Juggler Letter 3 to Dr. Pickover




92/06/27

To: Dr. Clifford A. Pickover,

From: Harry J. Smith, 19628 Via Monte Dr., Saratoga, CA 95070

Dear Cliff,

     In your book Computers and the Imagination, page 380, you
offered an award.  I quote you: "An award of 50 dollars is offered
by the publisher for a printout of the largest Juggler number
computed by a reader. . .  The award will be given on or about
September, 1993, . . .  Currently, the largest juggler number
computed is a 45,391-digit giant for the starting number 30817.  It
was computed by Harry J. Smith. . .."

     I have now computed a larger juggler number.  It is a 972,463-
digit super giant for the starting number 48443.  Using my notation
for documenting large juggler sequences, the sequence is:

     x(0) = 48443  (5)
     x(1) = 106,62193 (8)
     . . .
     x(60) = 17834,...,78952 (972463)
     . . .
     x(157) = 1 (1)
     Length = 158

     I am including with this letter the complete sequence in this
notation.  Also included is a single page format of x(60) and a
printout of the first and last to pages of a WordPerfect file
containing the complete number.  I have not printed the entire
number, it would take 360 pages.  Do I need to send you the
complete hard copy printout of these 360 pages to claim the award? 
Do you want me to send you a diskette containing the number?

     The software package I used to perform the multiple precision
integer arithmetic is a new package I wrote in the object-oriented
programming (OOP) Turbo C++ for Windows Version 3.0, by Borland
International, Inc.  The program ran in Microsoft Windows 3.0,
later upgraded to 3.1.  My computer is an IBM AT compatible 33 Mhz
486 with 16 Megabytes of RAM and a 330 Megabyte hard disk drive.

     The research and development I had to do to compute this
number on a PC was quite interesting.  I knew from my earlier work
that starting from x(0) = 48443 produced a very large juggler
number because my program ran out of memory while computing this
sequence.  Actually, what was happening was that the numbers were
getting too large to be held in a Turbo Pascal array.  In Turbo
Pascal, arrays are limited to 65536 bytes.  I knew that Turbo C
could handle what they call huge arrays and huge pointers to these
arrays, and the index to these arrays can be a 31 bit integer. 
Since my program was written in an object-oriented programming
language, it needed to be converted to C++.

     The Turbo C++ program extended the juggler sequence (starting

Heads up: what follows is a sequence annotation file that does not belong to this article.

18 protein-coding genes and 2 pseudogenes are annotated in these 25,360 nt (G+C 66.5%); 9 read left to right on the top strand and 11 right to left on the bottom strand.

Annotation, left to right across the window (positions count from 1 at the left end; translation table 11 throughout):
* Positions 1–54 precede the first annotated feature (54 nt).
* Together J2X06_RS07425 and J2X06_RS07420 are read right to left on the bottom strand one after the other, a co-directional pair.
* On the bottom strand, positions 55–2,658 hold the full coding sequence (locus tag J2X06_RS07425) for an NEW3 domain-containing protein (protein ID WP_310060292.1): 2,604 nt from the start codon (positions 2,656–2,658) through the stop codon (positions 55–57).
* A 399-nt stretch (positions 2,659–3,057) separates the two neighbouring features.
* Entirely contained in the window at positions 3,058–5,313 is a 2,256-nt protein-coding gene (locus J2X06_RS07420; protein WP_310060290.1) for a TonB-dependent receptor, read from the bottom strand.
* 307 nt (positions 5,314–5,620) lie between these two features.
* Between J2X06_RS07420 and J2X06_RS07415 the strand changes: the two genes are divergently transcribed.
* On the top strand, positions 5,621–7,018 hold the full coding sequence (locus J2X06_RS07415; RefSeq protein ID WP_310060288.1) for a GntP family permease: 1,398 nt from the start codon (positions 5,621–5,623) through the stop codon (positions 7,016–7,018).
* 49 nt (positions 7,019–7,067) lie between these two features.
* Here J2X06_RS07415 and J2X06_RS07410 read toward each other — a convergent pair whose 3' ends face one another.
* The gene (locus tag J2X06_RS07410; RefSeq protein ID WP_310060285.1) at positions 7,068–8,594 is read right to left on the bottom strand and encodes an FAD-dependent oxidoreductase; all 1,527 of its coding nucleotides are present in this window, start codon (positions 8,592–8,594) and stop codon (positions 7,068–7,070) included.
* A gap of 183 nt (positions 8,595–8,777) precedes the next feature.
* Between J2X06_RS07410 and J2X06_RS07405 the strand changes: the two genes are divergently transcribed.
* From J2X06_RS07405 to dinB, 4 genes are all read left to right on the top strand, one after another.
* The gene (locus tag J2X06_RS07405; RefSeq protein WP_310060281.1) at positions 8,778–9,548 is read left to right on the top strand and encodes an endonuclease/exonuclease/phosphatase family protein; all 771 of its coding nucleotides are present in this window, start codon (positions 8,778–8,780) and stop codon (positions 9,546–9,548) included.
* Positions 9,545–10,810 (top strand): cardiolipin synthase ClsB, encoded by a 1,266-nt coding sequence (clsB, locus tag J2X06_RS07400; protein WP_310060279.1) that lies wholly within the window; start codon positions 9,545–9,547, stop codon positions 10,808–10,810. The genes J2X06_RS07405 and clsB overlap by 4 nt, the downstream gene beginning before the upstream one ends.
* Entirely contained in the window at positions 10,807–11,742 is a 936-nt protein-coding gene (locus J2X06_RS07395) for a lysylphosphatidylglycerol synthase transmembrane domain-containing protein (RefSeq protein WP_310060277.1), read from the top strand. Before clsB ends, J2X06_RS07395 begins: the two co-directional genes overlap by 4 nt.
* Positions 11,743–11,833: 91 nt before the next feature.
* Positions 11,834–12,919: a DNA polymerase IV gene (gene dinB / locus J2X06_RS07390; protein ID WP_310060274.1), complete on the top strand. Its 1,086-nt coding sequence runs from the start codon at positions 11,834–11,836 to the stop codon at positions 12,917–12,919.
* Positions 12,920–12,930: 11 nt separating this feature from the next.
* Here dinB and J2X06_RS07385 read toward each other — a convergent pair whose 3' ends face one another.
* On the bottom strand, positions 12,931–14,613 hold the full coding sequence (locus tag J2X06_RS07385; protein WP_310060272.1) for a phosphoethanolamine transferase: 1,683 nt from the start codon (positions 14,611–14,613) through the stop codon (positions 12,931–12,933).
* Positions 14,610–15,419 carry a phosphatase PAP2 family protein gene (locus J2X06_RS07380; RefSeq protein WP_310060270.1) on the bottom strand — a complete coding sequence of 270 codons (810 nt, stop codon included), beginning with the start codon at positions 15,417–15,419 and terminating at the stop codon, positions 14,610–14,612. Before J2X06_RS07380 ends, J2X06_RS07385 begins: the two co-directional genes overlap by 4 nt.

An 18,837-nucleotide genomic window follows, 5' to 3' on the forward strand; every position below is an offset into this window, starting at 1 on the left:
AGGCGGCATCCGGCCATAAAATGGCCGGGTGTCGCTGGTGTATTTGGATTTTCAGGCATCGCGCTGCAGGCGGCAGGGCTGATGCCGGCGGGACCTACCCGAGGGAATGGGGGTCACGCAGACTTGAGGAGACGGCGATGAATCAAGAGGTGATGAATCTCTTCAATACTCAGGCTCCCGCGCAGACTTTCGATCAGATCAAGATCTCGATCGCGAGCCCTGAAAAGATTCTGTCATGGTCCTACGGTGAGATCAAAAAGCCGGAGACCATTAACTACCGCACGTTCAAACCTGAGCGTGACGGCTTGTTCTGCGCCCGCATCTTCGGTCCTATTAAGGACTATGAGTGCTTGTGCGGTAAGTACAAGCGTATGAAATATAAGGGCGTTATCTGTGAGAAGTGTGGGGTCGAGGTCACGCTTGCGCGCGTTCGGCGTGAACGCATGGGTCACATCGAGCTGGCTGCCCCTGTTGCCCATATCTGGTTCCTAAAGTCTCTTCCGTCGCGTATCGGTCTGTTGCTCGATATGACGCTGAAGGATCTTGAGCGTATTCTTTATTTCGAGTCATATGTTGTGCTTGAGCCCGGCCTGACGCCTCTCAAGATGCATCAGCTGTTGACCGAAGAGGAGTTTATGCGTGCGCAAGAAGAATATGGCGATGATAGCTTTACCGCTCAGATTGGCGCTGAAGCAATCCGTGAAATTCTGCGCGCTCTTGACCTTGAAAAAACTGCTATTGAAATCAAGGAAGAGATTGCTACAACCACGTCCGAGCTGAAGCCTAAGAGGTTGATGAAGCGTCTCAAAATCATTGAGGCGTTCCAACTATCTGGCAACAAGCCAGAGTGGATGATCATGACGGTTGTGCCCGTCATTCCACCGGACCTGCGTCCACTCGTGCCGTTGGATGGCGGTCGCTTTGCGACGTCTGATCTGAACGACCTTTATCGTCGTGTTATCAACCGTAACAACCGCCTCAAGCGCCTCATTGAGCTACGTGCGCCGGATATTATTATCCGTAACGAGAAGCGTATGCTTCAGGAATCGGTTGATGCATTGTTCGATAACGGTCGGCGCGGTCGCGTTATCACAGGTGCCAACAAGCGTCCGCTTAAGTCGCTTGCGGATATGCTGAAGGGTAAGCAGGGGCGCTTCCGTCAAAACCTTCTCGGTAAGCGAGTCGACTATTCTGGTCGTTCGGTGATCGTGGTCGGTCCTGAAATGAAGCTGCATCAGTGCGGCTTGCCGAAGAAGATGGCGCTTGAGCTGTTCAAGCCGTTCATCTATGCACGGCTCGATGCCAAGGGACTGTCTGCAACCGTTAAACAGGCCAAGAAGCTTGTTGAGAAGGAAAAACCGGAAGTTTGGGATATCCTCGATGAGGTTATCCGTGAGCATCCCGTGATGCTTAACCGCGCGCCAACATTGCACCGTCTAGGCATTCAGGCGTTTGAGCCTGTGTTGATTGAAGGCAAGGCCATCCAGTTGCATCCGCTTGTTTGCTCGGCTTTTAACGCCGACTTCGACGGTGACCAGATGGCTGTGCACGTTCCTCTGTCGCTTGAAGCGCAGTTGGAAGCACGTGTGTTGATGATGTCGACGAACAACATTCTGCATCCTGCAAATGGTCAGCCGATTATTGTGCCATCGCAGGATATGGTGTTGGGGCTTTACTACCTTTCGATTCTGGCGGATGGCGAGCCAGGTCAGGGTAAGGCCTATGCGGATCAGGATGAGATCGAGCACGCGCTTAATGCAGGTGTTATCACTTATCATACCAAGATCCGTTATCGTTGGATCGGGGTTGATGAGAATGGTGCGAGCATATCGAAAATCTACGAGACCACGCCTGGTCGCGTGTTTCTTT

at x(0) = 48443) a little farther but it soon ran out of the 640K
byte limit of DOS.  This forced me to move up to Turbo C++ for
Windows.  In the Windows' environment C++ can use the 16 megabytes
of RAM in my system and about 20 megabytes of virtual memory from
the hard disk.

     Now that the memory problem was hopefully solved, what was the
next problem? . . . Running time!  On an up step, the new number
has 1.5 times as many digits as the previous.  On two consecutive
up steps the second step takes 2.25 times as long to compute as the
first.  It would sometimes take a week to compute the next number
in the sequence.

     A few years ago I developed an algorithm that used the Fast
Fourier Transform (FFT) to speedup a multiple precision integer
multiply.  The algorithm ran in the order of nLog(n) time instead
of n^2, but the overhead was too great.  The algorithm was not
practical for numbers that would fit in the machine I was using.

     The juggler sequence was getting into the range where the FFT
would help speed up the multiply operations.  The multiple routine
was changed to use the FFT when numbers were large enough for the
FFT to speed up the process.  Next problem? . . . The square root
routine was too slow on these very large numbers.  It too, had a
running time of the order of n^2.  I could convert the square root
routine to use Newton's method for root-finding, but that requires
a long divide on each iteration, x = (x + a/x)/2.

     The divide routine for large numbers was changed to compute
a/b by first computing 1/b and then multiplying a * (1/b).  This
was done because the Newton's method for solving for the result of
a divide requires a divide itself. The new routine for the
reciprocal r = 1/b was done with a Newton's method that only used
multiplies, an add, and a subtract, r = r+r - b*r*r.

     This was the end of the problem solving.  I now had a program
that could take the square root of a 2,000,000-digit number and all
long operations were of the order of nLog(n).  The entire juggler
sequence starting from 48443 was computed in 28 hours.

     I am including some documentation I did with the program
Mathcad 3.1 for Windows.  This shows a graph of the running time of
the multiply routines.


Sincerely,



Harry

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